England captain Harry Kane scored his first goal of this year’s World Cup, helping his team beat Senegal 3-0 Sunday and setting up a match against France in the quarterfinals.
Kane scored for the 52nd time for his country to move within one of Wayne Rooney’s England record. He also overtook Gary Lineker as his country’s leading scorer in major tournaments with 11 goals.
“The ball just sat up nicely and the connection was perfect,” Kane said. “I had one just before that I should have done better with so it was nice to see that one go in.”
Jordan Henderson and Bukayo Saka also scored at Al Bayt Stadium while Jude Bellingham played a key role in the opening two goals and Phil Foden had two assists.
England, which reached the semifinals at the last World Cup in Russia, will face defending champion France at Al Bayt Stadium on Saturday.
“We enjoyed this one, but of course our focus turns straight to that,” Kane said. “It’s going to be a really tough game. They’re reigning champions but it’ll be a good battle.”
The must-see contest will feature the tournament’s leading scorer in Kylian Mbappe and one of its standout players in Bellingham.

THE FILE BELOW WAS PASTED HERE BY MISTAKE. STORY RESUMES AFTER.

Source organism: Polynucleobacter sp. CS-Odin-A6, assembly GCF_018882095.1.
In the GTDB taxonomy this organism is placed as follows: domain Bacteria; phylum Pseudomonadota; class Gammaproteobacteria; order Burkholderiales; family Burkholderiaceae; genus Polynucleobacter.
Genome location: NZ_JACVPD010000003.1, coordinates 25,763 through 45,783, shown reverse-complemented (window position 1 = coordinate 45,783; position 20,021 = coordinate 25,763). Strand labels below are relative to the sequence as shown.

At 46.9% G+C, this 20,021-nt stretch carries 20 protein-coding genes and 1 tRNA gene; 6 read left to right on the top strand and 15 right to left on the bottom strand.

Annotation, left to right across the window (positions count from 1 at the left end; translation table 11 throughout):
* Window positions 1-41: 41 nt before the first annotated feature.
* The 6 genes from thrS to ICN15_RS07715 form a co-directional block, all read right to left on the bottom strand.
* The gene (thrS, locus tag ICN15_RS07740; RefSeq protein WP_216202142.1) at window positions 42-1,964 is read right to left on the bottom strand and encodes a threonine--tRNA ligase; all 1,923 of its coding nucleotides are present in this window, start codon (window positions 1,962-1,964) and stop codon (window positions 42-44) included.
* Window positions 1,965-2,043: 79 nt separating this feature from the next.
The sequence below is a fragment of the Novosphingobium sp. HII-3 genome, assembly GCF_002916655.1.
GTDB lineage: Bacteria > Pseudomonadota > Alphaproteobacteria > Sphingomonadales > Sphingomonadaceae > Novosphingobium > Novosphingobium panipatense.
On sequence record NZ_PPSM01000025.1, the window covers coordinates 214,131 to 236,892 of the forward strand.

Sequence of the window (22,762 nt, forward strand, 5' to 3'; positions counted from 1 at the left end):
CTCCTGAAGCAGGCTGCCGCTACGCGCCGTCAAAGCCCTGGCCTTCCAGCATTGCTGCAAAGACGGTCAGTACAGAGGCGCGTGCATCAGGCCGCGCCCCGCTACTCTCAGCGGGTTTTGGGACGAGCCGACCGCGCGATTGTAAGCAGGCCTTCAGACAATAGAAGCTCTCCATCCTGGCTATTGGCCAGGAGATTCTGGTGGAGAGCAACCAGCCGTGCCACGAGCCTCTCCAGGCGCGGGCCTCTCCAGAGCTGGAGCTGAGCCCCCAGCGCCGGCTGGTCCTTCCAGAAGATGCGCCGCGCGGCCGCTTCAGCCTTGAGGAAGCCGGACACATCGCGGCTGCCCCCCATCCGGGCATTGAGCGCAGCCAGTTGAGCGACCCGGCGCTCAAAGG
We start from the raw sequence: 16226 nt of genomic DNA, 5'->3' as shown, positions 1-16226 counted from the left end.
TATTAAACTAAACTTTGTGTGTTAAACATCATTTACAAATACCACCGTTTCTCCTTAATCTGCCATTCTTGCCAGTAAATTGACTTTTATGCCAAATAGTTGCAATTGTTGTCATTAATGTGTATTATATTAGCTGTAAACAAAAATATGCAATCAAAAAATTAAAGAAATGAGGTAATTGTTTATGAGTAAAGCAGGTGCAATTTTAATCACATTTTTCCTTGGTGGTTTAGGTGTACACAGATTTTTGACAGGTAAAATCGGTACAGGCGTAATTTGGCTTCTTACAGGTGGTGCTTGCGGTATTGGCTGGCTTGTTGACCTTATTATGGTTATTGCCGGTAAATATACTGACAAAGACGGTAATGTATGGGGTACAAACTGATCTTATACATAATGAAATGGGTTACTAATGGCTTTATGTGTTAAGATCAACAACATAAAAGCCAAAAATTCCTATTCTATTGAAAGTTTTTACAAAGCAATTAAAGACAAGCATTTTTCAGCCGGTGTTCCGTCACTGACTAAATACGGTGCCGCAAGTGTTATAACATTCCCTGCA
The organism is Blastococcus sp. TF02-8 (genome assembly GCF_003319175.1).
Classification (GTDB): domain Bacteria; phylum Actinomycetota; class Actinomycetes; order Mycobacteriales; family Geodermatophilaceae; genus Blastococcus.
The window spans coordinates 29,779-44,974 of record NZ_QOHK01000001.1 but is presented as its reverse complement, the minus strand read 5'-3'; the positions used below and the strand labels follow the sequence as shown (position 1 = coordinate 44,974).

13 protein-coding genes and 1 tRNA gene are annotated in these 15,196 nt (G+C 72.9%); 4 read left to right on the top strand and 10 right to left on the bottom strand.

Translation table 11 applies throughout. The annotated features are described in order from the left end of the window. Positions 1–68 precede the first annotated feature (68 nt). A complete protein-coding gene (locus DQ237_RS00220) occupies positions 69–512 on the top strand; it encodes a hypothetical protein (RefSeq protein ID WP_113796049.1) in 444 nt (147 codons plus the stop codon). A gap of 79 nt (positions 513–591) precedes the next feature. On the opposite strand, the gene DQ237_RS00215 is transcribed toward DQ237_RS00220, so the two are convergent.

Mbappe scored twice against Poland in a 3-1 victory to take his total at this year’s World Cup to five goals.
Bellingham only has the one he scored in England’s opening 6-2 rout of Iran, but his game is about so much more.
“Goodness me, @BellinghamJude is unbelievably good. He’s the leader in this team. His parents must be so proud. Love him,” Lineker wrote on Twitter after the Borussia Dortmund midfielder crossed for Henderson to score the first goal in the 38th minute.
Up to then, Senegal had been creating the more dangerous chances. Ismaila Sarr sent a shot over from close range and then England goalkeeper Jordan Pickford had to throw out an arm to block another effort from Boulaye Dia.
All that without the team’s player, Sadio Mane, who was ruled out of the tournament with an injury before play even started in Qatar.
Everything changed once Bellingham seized control, charging into the box before setting up Henderson. In first-half stoppage time, he went on another unstoppable run, carrying the ball from just outside England’s box and deep into Senegal’s half. Foden then played in Kane to double England’s lead.
With the 1966 World Cup champions well on their way to a showdown with France, Saka scored in the 57th minute by converting Foden’s cross.
The match was played to the beat of the Senegal fans’ drums, which provided the soundtrack from start to finish. England’s fans struggled to be heard over the noise — even when the result was beyond doubt.
Raheem Sterling was ruled out before the match started because of a “family matter.” England coach Gareth Southgate did not offer any indication if or when the forward would be able to return.
Bellingham became the youngest England player to provide an assist at a World Cup.